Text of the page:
Joseph Heller wrote Catch-22 over a six-year period while he worked at an advertising agency in New York. Every day he got up, put on his suit, and went to work like everybody else; but every night he worked on that enormous novel whose character timeline he’d painstakingly laid out on his desk blotter. He had rent to pay, plus a family to support; and he managed to finish such a huge project at the same time. I wonder if he ever came home after being belittled by his bosses, overwhelmed with too many assignments, or frustrated by bureaucratic nonsense, and found that work had drained him of the energy necessary for writing. More importantly, I wonder what his attitude toward his job was.
Some nights I also come home too exhausted after shouting out pronunciation and answering grammar questions to do the things I’d like to do. Other days all I can do is lay down on my bed and stare into space because some nonsense order from an invisible superior has left me so bitter and frustrated with Japanese offices that I want to shout in their faces that all their regulatory nonsense is a misguided waste of everyone’s time. On those days I can’t do much at all. I especially can’t write.
In that respect, my job fails me a small but significant percent of the time. When I envision my ideal job, I of course imagine something that would challenge me, stimulate my thinking, and would give me pure satisfaction at the end of every day. My second choice (and a more reasonable option for the present) is a job that is not at all stressful or mentally taxing; supplies the necessary income for food, rent, and student loans; and leaves me mentally free to do my own work after I’ve clocked out.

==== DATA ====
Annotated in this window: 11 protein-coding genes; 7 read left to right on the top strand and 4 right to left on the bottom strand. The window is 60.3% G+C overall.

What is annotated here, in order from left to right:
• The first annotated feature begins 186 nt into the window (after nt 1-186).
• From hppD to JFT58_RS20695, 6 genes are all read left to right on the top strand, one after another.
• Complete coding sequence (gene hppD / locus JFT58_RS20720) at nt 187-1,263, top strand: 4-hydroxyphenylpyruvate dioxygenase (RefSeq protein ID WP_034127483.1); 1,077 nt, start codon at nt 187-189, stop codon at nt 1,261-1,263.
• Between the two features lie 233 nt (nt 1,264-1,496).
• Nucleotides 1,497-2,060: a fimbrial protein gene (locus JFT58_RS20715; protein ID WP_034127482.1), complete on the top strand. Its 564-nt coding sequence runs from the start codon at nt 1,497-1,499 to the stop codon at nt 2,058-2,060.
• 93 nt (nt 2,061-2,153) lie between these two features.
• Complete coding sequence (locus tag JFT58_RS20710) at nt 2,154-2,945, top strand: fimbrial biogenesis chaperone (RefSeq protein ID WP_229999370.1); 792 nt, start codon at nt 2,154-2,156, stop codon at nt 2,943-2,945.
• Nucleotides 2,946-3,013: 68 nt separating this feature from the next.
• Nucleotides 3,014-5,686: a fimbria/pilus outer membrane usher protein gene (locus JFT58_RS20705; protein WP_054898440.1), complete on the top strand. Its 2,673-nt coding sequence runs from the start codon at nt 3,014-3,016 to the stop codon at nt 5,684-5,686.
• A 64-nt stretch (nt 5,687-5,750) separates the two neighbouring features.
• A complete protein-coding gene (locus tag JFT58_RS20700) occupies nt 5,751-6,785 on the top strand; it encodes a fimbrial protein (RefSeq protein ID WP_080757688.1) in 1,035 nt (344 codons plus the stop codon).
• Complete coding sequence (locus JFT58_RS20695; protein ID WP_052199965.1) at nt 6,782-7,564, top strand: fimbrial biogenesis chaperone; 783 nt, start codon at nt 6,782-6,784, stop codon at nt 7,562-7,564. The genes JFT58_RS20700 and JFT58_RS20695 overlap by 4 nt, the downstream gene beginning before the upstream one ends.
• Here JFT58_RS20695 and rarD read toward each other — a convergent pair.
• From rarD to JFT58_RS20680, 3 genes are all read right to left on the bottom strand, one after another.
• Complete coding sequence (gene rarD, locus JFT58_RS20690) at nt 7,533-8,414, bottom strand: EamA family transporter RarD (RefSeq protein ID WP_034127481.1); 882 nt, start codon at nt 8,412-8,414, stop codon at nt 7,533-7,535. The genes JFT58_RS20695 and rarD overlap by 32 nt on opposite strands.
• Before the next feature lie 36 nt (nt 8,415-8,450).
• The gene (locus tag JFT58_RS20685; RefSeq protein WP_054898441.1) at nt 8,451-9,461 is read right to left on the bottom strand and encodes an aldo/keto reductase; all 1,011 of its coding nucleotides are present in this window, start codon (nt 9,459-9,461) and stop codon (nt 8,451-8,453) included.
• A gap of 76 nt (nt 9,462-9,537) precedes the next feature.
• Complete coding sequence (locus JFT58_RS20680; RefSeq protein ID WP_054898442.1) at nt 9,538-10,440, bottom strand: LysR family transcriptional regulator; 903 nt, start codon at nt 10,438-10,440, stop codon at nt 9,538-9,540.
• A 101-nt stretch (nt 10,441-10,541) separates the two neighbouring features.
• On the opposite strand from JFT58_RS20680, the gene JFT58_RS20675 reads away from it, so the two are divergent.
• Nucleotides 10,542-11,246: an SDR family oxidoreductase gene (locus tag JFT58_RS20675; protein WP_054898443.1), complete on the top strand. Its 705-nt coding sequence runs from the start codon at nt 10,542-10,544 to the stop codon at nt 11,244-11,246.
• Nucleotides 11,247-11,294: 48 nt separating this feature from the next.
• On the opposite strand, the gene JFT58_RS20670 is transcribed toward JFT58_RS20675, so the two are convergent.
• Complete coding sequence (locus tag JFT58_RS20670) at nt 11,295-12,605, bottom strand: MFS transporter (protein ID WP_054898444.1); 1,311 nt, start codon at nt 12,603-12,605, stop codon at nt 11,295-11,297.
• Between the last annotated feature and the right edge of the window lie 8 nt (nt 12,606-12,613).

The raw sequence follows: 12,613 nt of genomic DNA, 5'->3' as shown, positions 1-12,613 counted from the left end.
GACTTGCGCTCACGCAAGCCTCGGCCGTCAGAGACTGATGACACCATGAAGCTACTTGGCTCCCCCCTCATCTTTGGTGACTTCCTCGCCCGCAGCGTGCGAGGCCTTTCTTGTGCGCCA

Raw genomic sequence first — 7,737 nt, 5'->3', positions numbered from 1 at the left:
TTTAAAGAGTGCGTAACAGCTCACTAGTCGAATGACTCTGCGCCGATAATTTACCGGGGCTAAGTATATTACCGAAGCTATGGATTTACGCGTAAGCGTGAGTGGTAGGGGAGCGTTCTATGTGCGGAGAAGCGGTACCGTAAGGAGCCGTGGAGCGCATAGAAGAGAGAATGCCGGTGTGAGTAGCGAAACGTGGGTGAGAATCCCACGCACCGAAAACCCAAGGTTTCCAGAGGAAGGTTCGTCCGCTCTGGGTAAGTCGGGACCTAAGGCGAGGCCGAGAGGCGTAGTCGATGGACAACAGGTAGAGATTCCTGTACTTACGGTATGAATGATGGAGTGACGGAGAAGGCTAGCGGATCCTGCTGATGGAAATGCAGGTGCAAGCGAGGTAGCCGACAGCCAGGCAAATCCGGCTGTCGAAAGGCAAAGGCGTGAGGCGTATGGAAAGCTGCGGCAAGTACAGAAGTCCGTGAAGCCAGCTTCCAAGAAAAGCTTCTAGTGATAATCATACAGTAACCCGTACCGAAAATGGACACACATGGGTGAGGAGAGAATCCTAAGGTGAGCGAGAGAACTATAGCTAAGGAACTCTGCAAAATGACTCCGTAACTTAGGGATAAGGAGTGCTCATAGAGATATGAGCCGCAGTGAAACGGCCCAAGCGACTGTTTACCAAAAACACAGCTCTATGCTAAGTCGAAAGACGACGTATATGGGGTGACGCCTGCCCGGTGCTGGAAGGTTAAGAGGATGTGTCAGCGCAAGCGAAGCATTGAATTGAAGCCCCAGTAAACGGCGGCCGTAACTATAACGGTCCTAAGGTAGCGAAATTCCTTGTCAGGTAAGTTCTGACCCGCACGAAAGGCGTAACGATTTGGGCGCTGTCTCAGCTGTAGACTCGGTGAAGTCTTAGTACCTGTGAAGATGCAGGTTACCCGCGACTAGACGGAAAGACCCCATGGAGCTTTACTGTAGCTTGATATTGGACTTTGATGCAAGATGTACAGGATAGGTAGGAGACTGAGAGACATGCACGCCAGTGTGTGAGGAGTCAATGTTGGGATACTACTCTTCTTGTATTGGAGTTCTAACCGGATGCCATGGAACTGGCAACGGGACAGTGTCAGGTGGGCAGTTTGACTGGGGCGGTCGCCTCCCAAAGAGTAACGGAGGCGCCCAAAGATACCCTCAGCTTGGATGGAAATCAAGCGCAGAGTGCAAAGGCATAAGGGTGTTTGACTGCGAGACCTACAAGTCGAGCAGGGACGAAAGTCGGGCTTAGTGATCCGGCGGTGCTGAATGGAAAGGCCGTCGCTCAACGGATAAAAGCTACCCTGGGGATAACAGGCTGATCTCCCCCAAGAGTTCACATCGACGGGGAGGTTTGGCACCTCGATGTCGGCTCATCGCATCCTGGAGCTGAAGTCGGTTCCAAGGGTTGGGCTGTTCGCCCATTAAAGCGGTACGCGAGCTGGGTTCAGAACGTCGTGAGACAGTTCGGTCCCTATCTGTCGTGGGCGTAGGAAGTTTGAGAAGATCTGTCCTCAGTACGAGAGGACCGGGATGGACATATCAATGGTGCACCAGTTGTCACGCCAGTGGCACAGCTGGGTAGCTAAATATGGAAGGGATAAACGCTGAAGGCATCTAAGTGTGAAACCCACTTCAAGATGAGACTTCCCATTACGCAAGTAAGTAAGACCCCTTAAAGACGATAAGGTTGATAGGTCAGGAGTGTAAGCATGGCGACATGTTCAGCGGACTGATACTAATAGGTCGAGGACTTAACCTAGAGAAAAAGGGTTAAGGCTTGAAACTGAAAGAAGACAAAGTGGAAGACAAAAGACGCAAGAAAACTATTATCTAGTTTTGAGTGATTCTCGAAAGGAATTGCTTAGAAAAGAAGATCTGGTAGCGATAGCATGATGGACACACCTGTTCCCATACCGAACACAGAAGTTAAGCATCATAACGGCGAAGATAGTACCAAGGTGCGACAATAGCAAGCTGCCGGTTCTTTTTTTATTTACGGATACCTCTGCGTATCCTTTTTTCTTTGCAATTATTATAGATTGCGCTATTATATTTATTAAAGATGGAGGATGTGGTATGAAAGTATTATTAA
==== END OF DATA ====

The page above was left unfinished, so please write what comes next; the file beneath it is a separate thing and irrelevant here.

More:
My brief stretch painting houses was the closest I’ve come to the latter scenario. Every day I drove to Hillsborough to touch up windows and coat walls while listening to NPR, and came home still energized enough to write the bulk of the Carcrash Parker script (it just didn’t pay enough to let me move out). If I were disciplined, I know I could work a day job purely for the necessary sustenance and focus my main energies on writing. Keyword being if.
My current job strikes a tenuous middle ground between these two extremes. It’s interesting enough to stimulate my creativity and allows me to live on my own, but the stress interferes with my free time often enough so that I must mention it here. While it’s true that I’m not working on a novel, and most of what I write can easily be described as hack work, it’s still important to me to keep at it. I have an adventure game script to finish, Japanese to study, kanji to learn, and observations that beg to be written down.
It’s a challenge anyone with aspirations outside of their job has to face, and one that is especially pronounced in all us twentysomethings with lofty dreams set adrift in the Post-College Abyss. I can’t force myself to write on the bad nights (though some sources tell me I should try), but I can work on the good.
If it’s any hope, I will say this: I’m writing this entry on a weeknight after work.